WHAT IS LAPAROSCOPY
bandaid surgery, or keyhole surgery, is a modern surgical technique in which operations are performed far from their location through small incisions (usually 0.5–1.5 cm) elsewhere in the body.
There are a number of advantages to the patient with laparoscopic surgery versus the more common, open procedure. Pain and hemorrhaging are reduced due to smaller incisions and recovery times are shorter. The key element in laparoscopic surgery is the use of a laparoscope, a long fiber optic cable system which allows viewing of the affected area by snaking the cable from a more distant, but more easily accessible locatio.
Lap Cholecystectomy (Removal of Gallbladder)
Lap Appendectomy (Removal of Appendix Procedure)
Lap Hysterectomy (Removal of Uterus)
Lap Salpingectomy (Removal of Ovaries Tubes)
Diagnostic Lap (A look inside abdomen to final out any disease)
CAN THE SURGERY BE PERFOMED AS DAY CARE PROCEDURE?
Yes, day care surgery may be performed in young and selected patients. The patient would be called to the operating theatre in the morning fasting, the operation performed and the patient would be observed for 4-6 hours post operatively in our day care facility near the operation theatre. The patient would normally be discharged the same afternoon. However,if the need arises, he/she could be admited overnight as well.
WHAT HAPPENS AFTER ADMISSION FOR LAPAROSCOPIC SURGERY?
The patient is normally admitted to hospital a day prior to the surgery or on the day of surgery. After admission the patient is examined and investigations reviewed by one of the members of the MAS team, Also a member of the anaesthesia team would conduct the pre anesthetic check-up. Any pre operative investigations are performed if needed. The patient would need to be fasting overnight or for 8 hrs for the surgery but can take his regular dose of medicines with sip of water (Please follow instruction given by the attending staff)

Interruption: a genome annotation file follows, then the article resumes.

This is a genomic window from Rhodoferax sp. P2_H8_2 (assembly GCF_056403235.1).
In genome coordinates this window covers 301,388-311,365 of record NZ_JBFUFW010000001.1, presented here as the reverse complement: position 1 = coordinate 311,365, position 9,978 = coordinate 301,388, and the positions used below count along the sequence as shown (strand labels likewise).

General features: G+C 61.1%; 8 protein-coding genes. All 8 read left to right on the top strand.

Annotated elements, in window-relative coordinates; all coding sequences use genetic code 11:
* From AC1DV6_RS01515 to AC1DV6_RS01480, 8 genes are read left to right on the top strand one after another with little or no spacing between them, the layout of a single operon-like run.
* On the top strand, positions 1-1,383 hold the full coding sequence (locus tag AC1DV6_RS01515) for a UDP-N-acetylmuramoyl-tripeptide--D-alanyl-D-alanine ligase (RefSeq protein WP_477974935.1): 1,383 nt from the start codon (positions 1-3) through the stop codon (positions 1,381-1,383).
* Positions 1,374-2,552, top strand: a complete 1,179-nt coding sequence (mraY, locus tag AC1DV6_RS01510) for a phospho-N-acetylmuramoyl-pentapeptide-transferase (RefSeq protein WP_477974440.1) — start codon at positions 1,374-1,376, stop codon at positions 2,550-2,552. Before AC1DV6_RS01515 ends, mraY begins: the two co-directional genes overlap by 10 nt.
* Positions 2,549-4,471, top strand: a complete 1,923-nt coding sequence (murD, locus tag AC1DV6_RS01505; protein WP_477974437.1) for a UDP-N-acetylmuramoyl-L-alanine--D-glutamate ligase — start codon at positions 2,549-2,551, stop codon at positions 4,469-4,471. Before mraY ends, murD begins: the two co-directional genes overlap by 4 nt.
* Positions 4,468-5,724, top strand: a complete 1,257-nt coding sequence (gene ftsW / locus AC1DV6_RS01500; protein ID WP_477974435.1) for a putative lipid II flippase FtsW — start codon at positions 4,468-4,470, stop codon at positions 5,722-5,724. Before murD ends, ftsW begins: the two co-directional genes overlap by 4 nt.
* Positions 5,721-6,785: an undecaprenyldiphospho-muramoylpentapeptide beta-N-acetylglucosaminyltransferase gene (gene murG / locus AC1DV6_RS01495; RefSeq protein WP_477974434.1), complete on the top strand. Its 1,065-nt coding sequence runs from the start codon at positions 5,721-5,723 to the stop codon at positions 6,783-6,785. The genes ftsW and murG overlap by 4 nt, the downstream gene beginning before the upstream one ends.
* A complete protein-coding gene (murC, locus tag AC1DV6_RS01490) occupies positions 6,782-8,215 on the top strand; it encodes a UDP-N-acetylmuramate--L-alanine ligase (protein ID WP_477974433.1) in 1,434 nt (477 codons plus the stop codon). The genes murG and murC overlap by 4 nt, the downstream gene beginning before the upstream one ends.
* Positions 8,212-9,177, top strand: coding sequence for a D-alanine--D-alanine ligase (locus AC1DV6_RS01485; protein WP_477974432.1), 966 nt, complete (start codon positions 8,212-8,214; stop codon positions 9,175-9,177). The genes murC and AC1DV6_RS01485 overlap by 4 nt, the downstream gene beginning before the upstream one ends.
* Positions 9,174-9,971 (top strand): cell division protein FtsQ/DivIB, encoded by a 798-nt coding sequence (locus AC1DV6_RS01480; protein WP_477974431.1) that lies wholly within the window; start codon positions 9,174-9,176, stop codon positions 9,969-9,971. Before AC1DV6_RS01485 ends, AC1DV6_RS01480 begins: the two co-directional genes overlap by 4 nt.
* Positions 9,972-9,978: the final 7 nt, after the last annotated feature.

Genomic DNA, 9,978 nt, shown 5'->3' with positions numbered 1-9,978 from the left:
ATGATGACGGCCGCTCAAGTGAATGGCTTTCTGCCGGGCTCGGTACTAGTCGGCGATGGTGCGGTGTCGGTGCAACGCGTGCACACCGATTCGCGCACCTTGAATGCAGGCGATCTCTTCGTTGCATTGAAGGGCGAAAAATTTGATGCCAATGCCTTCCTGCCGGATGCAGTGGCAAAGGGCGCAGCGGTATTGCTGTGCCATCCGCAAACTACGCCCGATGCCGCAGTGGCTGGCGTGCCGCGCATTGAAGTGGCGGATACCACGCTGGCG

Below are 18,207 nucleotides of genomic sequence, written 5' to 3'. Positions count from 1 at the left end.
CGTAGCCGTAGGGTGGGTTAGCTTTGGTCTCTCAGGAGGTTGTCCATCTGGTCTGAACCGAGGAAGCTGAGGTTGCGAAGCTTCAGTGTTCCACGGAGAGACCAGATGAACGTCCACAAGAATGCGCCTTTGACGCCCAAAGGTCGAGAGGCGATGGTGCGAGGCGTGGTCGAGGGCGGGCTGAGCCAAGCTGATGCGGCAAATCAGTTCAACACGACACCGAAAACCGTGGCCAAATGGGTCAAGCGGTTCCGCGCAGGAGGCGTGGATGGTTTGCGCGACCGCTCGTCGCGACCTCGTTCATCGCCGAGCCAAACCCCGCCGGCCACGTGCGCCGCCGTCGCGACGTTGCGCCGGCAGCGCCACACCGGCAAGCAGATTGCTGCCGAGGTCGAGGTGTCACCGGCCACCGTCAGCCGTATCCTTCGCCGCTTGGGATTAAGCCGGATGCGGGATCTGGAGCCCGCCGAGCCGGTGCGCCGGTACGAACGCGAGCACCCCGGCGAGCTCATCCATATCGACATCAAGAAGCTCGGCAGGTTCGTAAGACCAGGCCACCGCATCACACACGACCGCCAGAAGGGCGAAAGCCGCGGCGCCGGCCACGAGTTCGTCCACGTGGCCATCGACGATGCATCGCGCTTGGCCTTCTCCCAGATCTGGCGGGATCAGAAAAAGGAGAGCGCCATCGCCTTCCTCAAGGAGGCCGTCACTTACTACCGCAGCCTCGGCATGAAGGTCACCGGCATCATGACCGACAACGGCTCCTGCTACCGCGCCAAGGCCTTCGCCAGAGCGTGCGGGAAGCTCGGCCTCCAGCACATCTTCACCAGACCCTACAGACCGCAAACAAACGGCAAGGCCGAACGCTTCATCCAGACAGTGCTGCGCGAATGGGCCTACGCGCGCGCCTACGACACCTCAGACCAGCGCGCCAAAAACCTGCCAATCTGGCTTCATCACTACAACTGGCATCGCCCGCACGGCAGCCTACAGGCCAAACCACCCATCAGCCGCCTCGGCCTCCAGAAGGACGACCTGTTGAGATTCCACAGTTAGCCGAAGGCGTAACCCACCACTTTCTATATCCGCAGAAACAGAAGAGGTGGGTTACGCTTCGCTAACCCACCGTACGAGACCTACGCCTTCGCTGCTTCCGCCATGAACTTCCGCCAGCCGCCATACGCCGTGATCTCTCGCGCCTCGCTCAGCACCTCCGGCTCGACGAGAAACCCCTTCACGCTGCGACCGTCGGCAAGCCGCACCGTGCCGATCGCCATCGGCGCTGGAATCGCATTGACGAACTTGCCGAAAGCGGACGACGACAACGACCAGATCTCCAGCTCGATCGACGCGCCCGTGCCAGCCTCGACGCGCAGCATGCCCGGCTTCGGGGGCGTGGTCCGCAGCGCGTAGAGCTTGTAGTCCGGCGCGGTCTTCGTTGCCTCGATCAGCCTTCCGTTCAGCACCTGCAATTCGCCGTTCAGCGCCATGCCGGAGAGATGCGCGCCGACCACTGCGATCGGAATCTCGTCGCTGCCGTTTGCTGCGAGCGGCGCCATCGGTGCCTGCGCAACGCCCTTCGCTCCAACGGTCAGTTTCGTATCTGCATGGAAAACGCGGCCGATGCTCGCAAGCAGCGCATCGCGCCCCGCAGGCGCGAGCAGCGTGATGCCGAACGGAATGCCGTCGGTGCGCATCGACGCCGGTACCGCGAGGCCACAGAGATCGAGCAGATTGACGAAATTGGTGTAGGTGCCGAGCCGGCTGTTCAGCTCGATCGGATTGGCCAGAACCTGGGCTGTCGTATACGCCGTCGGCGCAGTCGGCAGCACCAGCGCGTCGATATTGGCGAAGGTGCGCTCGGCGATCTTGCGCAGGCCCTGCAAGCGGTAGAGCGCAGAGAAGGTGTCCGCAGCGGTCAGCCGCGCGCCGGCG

Next morning, the patient is shifted to the operating theatre about an hour or so prior to surgery. After surgery, the patient is shifted to the recovery ward under the care and supervision of our Anaesthesia team. The patient is observed in the recovery ward normally for 2-4 hours after surgery and then shifted back to the room. Hence the patient may come back to the room after about 5 – 8 hours since he/she has left the room
Oral diet is started with sips of water on return to the room and progresses to drinking all liquids on the same day of surgery. The patent is encouraged to sit up, visit the toilet and removed around the same day. In fact movements are encouraged because this causes dramatic reduction in pain and increases the sense of well being.
The patient is given a normal breakfast next morning and will be discharged from hospital after a visit by one of the MAS team members. On discharge, a discharge summery with a medication advised will be handed over to the patient with date for next appointment.
WHAT IF STONE HAS SLIPPED IN CBD?
Slippage of stones in CBD may cause pain or jaundice or both. This situation requires en endoscopy (ERCP) for removing the sontes. This should preferably be done before surgery.
HOW DO WE CONFIRM IF STONE IS IN THE CBD.
Sometimes a stone in the CBD may not show on ultrasound however patient may have symptoms which are suspicious of the same. In this event the patient requires magnetic resonance cholangiopancreatography (MRCP – an MRI scan) which shows the presence of stones in the common bile duct
WHAT IS ERCP?
The surgeon may use endoscopy in removing CBD stones before gallbladder surgery. Once the endoscope is in the small intesline, the surgeon locates the affected bile duct. An instrument on tbe endoscope is used to cut the duct and the stone is captured in a tiny basket and removed with the endoscope. This two-stpe procedure is called ERCP and EPT.